1. to pick out: to choose, to select

  • Ex: Ann picked out a good book to give to her brother as a graduation gift.
  • Ex: Johnny, if you want me to buy you a toy, then pick one out now.
2. to take one’s time: to do without rush, not to hurry

This idiom is often used in the imperative form. (See the first example)

  • Ex: There’s no need to hurry doing those exercises. Take your time.
  • Ex: William never works rapidly. He always takes his time in everything that he does.
3. to talk over: to discuss or consider a situation with others

  • Ex: We talked over Carla’s plan to install an air conditioner in the room, but we couldn’t reach a decision.
  • Ex: Before I accepted the new job offer, I talked the matter over with my life
4. to life down: to place oneself in a flat position, to recline

  • Ex: If you are tired, why don’t you lie down for an hour or so?
  • Ex: The doctor says that Grace must lie down and rest for a short time every afternoon.
5. to stand up: to rise from a sitting or lying position (also: to get up)

  • Ex: When the president entered the room, everyone stood up.
  • Ex: Suzy, stop rolling around on the floor; get up now.
6. to sit down: to be seated (also: take a seat)

  • Ex: We sat down on the park bench and watched the children play.
  • Ex: There aren’t any more chairs, but you can take a seat on the floor.
 7. all (day, week, month, year) long: the entire day, week, month, year

  • Ex: I’ve been working on my income tax forms all day long. I’ve hardly had time to eat.
  • Ex: It’s been raining all week long. We haven’t seen the sun since last Monday.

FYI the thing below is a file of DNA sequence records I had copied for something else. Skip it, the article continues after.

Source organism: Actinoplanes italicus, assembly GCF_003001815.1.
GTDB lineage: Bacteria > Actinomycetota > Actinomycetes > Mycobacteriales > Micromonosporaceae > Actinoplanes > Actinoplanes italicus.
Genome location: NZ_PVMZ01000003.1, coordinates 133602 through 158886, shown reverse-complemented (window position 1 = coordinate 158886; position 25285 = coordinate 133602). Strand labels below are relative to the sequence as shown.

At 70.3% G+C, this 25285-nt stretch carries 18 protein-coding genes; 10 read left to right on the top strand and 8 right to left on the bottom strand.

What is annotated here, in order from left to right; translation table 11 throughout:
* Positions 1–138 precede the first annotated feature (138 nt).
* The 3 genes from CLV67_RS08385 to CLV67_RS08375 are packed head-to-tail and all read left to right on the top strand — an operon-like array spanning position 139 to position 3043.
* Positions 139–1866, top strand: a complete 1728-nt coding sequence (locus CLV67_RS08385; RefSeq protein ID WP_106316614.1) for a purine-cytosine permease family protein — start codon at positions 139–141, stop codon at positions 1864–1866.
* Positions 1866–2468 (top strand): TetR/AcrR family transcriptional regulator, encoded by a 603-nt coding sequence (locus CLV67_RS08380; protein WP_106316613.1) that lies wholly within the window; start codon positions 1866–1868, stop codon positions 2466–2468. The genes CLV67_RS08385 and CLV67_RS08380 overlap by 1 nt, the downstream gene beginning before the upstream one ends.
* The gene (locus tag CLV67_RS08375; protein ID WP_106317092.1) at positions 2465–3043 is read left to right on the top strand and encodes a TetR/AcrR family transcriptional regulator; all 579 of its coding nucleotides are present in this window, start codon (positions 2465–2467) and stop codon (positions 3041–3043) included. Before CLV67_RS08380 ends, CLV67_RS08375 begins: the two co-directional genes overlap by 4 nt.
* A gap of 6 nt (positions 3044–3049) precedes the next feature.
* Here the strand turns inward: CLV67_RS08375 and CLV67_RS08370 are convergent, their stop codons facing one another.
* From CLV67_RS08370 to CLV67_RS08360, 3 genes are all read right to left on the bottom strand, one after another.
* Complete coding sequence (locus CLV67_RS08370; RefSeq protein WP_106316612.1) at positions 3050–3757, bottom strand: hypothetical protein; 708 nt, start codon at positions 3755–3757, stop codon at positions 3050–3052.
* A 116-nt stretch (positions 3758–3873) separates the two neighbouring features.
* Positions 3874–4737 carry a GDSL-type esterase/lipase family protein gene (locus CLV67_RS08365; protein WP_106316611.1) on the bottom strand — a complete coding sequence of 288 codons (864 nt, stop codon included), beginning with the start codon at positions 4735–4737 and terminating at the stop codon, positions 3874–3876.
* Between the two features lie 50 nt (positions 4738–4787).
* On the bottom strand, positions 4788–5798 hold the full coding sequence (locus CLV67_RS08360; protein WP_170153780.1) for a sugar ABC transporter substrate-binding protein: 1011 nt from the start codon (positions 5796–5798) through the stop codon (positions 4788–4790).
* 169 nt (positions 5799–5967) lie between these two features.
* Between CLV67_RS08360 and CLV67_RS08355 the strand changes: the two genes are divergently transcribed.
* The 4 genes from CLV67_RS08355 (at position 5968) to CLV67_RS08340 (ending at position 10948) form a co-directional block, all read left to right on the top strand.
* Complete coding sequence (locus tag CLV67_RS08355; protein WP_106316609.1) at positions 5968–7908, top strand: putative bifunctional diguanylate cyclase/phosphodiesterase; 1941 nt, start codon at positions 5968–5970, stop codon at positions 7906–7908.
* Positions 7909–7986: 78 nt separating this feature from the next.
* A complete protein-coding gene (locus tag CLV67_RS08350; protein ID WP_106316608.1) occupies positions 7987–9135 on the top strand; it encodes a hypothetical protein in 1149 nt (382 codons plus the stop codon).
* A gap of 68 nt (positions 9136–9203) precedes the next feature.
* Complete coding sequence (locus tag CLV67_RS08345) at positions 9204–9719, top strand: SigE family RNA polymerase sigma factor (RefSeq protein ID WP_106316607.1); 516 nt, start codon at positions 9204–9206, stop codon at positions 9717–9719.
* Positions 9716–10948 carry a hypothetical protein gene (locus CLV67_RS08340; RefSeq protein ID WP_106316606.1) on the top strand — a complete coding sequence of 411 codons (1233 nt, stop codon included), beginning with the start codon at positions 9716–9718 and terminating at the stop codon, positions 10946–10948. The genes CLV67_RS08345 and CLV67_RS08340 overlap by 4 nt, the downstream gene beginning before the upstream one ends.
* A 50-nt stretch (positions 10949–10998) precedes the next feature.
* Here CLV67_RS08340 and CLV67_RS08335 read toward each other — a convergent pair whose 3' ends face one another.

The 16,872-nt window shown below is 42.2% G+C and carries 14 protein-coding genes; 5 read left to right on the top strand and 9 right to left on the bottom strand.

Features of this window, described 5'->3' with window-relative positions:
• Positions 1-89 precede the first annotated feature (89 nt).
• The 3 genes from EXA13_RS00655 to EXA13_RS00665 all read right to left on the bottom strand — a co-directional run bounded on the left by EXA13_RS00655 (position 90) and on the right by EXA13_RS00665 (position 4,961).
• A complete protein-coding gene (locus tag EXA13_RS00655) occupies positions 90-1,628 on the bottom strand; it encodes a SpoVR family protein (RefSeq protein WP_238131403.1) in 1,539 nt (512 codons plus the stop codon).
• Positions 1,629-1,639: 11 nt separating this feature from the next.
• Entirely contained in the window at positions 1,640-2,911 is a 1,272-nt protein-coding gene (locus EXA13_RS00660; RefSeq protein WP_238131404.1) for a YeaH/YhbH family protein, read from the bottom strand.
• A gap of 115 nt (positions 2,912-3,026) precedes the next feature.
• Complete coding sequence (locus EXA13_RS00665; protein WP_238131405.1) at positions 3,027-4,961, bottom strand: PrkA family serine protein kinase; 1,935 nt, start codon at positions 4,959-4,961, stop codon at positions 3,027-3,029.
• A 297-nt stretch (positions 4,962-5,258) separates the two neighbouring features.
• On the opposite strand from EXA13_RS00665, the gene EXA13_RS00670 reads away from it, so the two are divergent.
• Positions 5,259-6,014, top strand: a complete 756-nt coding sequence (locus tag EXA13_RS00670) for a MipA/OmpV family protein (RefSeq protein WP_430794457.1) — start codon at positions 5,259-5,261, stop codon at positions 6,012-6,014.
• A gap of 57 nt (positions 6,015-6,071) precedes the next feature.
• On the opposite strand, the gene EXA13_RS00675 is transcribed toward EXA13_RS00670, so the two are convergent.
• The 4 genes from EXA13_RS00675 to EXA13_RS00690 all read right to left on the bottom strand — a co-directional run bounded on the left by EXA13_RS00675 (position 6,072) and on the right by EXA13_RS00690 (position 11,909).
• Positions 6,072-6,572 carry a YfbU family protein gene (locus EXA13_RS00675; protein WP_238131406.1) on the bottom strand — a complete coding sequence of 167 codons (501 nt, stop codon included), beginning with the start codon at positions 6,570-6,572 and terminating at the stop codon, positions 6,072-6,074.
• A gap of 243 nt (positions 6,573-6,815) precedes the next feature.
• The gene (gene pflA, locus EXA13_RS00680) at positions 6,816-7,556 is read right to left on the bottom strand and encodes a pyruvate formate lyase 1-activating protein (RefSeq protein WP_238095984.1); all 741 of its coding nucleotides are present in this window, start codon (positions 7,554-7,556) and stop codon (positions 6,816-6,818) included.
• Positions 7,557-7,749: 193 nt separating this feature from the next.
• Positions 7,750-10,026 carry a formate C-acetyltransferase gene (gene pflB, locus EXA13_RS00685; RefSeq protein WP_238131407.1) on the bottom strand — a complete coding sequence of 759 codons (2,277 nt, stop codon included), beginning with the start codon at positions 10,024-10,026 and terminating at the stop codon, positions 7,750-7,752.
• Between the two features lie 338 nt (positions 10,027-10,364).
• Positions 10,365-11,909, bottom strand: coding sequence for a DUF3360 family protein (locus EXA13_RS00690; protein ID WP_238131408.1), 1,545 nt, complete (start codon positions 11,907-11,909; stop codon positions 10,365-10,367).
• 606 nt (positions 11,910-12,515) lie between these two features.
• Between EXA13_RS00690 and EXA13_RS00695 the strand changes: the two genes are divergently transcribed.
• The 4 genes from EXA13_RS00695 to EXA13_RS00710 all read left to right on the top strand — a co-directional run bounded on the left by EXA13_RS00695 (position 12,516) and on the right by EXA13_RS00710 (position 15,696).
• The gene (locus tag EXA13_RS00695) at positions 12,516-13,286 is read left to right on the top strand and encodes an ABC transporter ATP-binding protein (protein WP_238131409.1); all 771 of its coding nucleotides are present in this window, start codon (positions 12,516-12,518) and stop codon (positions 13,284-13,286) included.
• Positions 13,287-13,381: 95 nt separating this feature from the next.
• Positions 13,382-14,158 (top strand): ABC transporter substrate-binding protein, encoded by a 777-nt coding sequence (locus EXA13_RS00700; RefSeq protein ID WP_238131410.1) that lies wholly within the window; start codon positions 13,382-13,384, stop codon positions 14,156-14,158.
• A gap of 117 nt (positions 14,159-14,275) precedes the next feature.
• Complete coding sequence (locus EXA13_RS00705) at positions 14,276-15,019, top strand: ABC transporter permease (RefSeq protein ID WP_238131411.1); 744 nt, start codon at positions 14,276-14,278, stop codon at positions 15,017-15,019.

by oneself: alone, without assistance

  • Ex: Francis translated that French novel by himself. No one helped him.
  • Ex: Paula likes to walk through the woods by herself, but her brother prefers to walk with a companion.
on purpose: for a reason, deliberately

  • This idiom is usually used when someone does something wrong or unfair.
  • Ex: Do you think that she didn’t come to the meeting on purpose?
  • Ex: It was no accident that he broke my glasses. He did it on purpose.
to get along with: to associate or work well with; to succeed or manage in doing (also: to get on with)

  • Ex: Terry isn’t getting along with her new roommate; they argue constantly.
  • Ex: How are you getting on with your students?
to make a difference (to): to be of importance (to), to affect This idiom is often used with adjectives to show the degree of importance.

  • Ex: It makes a big difference to me whether he likes the food I serve.
  • Ex: Does it make any difference to you where we go for dinner? No, it doesn’t make any difference.
  • Ex: It makes no difference to Lisa either.
to take out: to remove, to extract; to go on a date with (also to go out with)

  • Ex: Student, take out your books and open them to page twelve.
  • Ex: Did you take Sue out last night?. No, she couldn’t go out with me.